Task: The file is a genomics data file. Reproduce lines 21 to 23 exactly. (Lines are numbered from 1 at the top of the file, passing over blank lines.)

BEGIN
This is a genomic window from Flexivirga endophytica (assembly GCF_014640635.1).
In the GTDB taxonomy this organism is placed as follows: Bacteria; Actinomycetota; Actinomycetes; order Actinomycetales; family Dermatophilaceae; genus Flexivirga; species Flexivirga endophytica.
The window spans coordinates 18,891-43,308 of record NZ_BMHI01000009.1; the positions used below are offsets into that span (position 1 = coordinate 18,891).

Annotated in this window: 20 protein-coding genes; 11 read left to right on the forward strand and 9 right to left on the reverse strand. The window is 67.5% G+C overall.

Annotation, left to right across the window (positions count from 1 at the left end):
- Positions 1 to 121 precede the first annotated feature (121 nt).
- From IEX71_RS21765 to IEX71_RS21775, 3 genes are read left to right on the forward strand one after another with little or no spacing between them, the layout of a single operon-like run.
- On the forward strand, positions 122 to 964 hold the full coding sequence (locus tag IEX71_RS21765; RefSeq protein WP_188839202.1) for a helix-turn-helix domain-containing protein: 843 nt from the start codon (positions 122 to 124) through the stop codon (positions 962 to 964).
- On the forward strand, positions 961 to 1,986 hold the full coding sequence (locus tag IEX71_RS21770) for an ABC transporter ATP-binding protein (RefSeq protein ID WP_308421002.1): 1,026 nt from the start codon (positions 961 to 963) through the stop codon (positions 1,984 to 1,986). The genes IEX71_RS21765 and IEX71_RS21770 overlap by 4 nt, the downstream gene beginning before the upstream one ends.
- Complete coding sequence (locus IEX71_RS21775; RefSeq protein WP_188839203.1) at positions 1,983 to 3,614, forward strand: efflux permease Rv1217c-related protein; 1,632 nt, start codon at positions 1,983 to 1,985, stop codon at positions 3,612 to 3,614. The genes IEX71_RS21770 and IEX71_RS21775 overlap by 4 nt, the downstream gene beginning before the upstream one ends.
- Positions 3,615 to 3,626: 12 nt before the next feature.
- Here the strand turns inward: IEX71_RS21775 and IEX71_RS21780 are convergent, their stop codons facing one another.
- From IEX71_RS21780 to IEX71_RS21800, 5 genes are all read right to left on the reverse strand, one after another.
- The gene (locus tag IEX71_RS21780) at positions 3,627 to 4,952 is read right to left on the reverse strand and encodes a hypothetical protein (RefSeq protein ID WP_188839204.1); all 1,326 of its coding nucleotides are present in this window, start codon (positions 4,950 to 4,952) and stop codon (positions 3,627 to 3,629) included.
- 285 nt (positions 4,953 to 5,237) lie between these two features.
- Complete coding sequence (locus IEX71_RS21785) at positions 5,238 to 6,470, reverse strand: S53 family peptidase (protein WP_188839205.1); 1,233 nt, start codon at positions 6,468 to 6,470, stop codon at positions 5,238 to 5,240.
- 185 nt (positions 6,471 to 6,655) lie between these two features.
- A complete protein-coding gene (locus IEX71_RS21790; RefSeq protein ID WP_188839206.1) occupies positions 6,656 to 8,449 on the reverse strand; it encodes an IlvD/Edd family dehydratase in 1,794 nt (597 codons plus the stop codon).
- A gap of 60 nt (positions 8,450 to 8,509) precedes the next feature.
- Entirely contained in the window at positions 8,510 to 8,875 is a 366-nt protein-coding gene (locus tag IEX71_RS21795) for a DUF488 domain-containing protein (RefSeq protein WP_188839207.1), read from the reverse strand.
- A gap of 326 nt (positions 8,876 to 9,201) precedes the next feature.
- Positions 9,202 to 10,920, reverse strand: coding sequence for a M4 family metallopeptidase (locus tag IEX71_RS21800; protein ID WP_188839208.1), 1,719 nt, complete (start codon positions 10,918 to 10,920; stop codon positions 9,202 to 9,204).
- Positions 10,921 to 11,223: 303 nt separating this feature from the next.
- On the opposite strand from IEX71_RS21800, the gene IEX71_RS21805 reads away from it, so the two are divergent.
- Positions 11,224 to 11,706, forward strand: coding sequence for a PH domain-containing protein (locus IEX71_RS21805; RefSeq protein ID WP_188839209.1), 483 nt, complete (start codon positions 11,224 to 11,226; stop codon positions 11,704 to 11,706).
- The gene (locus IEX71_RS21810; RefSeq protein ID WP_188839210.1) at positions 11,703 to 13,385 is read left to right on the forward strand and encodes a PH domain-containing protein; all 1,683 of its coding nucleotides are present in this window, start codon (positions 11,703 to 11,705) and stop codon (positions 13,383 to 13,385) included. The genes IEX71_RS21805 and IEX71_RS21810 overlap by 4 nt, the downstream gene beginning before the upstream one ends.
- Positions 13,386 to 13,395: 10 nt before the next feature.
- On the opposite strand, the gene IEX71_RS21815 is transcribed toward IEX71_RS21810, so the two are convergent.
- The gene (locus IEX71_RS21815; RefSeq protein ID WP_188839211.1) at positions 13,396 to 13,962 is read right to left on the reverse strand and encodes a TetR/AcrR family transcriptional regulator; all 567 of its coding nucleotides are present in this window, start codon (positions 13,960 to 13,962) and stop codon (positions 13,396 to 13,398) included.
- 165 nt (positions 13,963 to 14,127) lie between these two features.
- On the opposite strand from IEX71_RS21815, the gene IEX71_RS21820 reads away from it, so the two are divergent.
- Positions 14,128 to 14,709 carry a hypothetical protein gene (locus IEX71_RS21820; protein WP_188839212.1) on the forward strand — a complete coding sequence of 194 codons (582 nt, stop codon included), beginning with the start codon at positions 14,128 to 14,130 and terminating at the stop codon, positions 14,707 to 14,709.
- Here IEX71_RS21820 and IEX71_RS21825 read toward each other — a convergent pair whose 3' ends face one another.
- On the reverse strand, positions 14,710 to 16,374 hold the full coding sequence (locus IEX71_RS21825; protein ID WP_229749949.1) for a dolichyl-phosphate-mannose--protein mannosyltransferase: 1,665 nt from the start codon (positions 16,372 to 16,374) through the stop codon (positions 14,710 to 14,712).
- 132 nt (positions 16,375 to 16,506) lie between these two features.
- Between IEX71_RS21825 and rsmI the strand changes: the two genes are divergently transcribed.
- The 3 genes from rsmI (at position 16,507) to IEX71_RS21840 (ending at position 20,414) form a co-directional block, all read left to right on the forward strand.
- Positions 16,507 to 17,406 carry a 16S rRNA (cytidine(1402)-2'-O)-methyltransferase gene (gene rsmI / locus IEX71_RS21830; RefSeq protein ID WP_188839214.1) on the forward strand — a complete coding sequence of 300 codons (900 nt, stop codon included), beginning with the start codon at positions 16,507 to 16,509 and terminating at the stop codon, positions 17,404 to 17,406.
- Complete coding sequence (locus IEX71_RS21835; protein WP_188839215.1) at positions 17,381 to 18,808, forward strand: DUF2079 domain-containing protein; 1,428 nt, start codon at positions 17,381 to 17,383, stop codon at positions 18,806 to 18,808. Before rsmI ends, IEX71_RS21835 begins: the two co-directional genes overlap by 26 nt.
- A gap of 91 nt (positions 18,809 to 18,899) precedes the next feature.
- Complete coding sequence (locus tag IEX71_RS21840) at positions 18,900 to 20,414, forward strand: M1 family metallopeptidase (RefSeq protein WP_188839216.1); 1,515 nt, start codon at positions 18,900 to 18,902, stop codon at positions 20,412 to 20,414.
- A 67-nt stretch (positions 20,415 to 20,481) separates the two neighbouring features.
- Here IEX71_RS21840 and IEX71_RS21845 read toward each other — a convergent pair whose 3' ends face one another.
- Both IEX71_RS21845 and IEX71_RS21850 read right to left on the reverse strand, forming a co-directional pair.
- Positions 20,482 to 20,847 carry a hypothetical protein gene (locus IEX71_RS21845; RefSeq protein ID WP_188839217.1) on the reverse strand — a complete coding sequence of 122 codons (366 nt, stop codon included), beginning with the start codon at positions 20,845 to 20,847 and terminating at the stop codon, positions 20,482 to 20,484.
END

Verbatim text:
- A gap of 326 nt (positions 8,876 to 9,201) precedes the next feature.
- Positions 9,202 to 10,920, reverse strand: coding sequence for a M4 family metallopeptidase (locus tag IEX71_RS21800; protein ID WP_188839208.1), 1,719 nt, complete (start codon positions 10,918 to 10,920; stop codon positions 9,202 to 9,204).
- Positions 10,921 to 11,223: 303 nt separating this feature from the next.